Of course, who has a dining room table anymore?

Hmmm…good question. A strange yet intriguing one. It was uttered during a conversation we recently had with a professional framer about hanging pictures . She was talking about proper height at which to hang certain types of framed art, mirrors, etc. Such thoughts had never passed my mind before when accomplishing such a task other than: does the picture fit? Yes? Good. No? Move it elsewhere.  But she discussed all sorts of things to consider, from windows and glare to wall heights and other objects in the room to perspective. That’s where the dining room came in – perspective. Would people be viewing the picture standing or seated, like in a dining room? A formal dining room, presumably.

In response to her rhetoric, I almost piped up, “we don’t have a dining room, anymore,” but I remained silent instead. She wasn’t looking for an answer, but her remark hit home. Only a few months ago, we transformed our (formal) dining room into what we now lovingly call a “yoga room.”  When we first moved in, having a dining room made sense in theory as a place to eat and entertain (duh). In practice…well, things started out that way but slowly evolved into something else. When entertaining, our guests usually migrated away from the dining room, ending up on outside on our porch (during nice weather) or congregating in our kitchen or den. For ourselves, we rarely used the dining room for eating, preferring instead a smaller nook in the kitchen or, like the land o’ the free, home o’ the brave, red-blooded Americans that we are, parking our dinner plates in front of the television. The dining room became a place for projects and clutter, and we soon found ourselves annoyed by our big, bulky dining room table that was just another obstacle in the way of the vacuum.

So we got rid of it. And we don’t miss it. We have modular tables that can be combined if we really need to go from downward-facing-dog to upward-facing-dinner-host, and we plenty of other areas in which to work on projects and stash clutter.

While the conversation with the framer had moved on, my mind wandered on another thought. What other rooms are becoming scarcer in houses these days? Take the living room. Or parlor. Or sitting room. Or whatever old fashioned name you or your grandmother might like to call a space solely for conversation.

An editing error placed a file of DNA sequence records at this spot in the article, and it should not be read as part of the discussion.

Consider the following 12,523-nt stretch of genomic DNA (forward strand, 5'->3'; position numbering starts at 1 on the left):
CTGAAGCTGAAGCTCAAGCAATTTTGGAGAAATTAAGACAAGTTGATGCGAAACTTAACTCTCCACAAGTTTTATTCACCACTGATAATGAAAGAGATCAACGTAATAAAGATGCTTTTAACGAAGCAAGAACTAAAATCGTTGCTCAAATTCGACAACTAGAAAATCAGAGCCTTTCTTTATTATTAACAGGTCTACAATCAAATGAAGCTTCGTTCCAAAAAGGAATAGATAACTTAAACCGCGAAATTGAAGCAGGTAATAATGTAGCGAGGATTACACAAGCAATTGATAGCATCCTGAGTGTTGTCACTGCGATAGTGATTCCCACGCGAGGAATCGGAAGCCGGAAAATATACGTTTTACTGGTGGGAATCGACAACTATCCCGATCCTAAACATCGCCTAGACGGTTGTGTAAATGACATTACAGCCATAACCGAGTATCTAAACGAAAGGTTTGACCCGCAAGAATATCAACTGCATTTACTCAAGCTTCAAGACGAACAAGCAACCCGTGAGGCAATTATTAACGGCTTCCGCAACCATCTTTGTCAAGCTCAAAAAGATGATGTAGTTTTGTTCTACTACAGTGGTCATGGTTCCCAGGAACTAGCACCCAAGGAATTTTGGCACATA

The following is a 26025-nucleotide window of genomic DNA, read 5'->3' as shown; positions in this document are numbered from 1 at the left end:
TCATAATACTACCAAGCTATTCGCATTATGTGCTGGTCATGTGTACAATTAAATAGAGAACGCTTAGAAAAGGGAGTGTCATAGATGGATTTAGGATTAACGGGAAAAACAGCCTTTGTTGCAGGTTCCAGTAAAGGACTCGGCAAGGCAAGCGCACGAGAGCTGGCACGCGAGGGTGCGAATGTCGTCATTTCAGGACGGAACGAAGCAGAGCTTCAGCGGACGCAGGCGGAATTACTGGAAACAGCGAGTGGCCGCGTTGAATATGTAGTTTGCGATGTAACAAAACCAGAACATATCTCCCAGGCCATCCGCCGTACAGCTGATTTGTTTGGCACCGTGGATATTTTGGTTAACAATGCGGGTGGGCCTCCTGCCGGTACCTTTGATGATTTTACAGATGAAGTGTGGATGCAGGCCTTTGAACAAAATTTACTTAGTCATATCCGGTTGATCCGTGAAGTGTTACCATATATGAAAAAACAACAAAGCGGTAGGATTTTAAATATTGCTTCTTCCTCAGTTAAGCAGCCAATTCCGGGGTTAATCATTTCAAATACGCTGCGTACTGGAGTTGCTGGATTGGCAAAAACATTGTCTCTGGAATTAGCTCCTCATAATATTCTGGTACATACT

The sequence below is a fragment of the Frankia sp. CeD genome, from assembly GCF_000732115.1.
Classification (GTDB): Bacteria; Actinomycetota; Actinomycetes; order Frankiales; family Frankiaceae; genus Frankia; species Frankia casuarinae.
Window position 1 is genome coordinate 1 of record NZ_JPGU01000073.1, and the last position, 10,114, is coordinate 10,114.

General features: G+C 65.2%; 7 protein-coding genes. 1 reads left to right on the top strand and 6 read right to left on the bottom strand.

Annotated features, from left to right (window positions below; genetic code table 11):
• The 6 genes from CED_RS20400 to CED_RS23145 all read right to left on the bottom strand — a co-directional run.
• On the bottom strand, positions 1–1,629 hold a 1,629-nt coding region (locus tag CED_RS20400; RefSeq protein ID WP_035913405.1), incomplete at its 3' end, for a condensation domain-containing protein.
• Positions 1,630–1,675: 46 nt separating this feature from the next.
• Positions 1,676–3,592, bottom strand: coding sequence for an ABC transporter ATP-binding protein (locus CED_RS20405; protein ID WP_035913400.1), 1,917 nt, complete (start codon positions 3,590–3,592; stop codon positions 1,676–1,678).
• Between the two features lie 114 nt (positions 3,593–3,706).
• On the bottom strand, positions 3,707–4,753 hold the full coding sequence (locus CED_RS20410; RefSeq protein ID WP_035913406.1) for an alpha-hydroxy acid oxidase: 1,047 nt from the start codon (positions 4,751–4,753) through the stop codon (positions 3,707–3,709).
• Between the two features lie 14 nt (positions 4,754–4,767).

Y'know, JUST like this. Exactly like this.
Y’know, just like this. Exactly like this.

The living rooms I knew growing up were only for adults and they only contained uncomfortable furniture, small tables, and lots of knick knacks and pictures. They were where my mother met and talked with friends over coffee. They were off limits to sticky, messy food. They were quiet places without stereo equipment and televisions. We have a “living room” in our house. It’s got our better set of furniture, lots of bookshelves, and a a few knick knacks and pictures. It’s a nice room in which to read and have coffee (no sticky, messy food please), but it also contains a television and a couple game consoles. It’s not always a quiet room, especially when the games are played and angry language echoes within its walls. Oh how my grandmother would swoon at the thought!

Moving on, do any of you remember when “computer rooms” were in vogue? And what were they meant for? Gold stars to anyone who dimly answered “uh…computers.” When personal computers came into the market in a big way in the 1980s, they had to go somewhere in the house. But where? On the kitchen table? In the family room?? Next to the bathtub??? No, no, and heavens NO!

Unless you've got one helluva lap, you're still gonna need a room for that.
Unless you’ve got one helluva lap, you’re still gonna need a room for that.

That’s where computer rooms came in – a space (or, if retrofitting, a spare room/guest bedroom) which held your pretty Apple IIe or IBM PC or Commodore 64 and all its accoutrements – cassettes, floppy discs, that awesome dot matrix printer, and for the super wealthy, a fax machine and, sweet jeezus, is that a…modem? There was no fumbling with portable electronics before bed or while brushing one’s teeth. If you wanted to use the only computer in the house, attached firmly in place with wires and cables of all sorts, you had to go to the computer room. And if someone was using it, you had to wait. Oh kids, it was such a sad and sorry past in which to live!

It’s interesting to think of what other spaces in our houses might someday become obsolete, or the types of new ones that might pop up in the future.  The concept of “home” has changed drastically over the past couple decades (though it has always been in some state of flux it seems). As we integrate and become integrated with new technologies, redefine what it means to be “social,” and become more aware of new and different housing options, no longer does a cookie-cutter, development driven approach suffice. Not that mass housing is going anywhere, but we each make, break, and relate to our homes in a multitude of ways. As our housing needs evolve, so to do our houses. Nobody’s complained about us not having a dining room anymore because we’ve proven that it doesn’t make sense for us. Maybe we’ll transform the room again in a few years into a…I don’t know…library (to help save print) or antique museum (for all our old computers and cell phones). But for now, if you want to join us for dinner, we’ll be in the den, in front of the television, which we’ll kindly keep off for the duration of conversation, or…until Jeopardy starts. Go ‘Murica.


Like what you’ve just read? Cary posts to Geek Force Network every Friday. You can also find more words that she put together in paragraphs at Recollections of Play and United We Game


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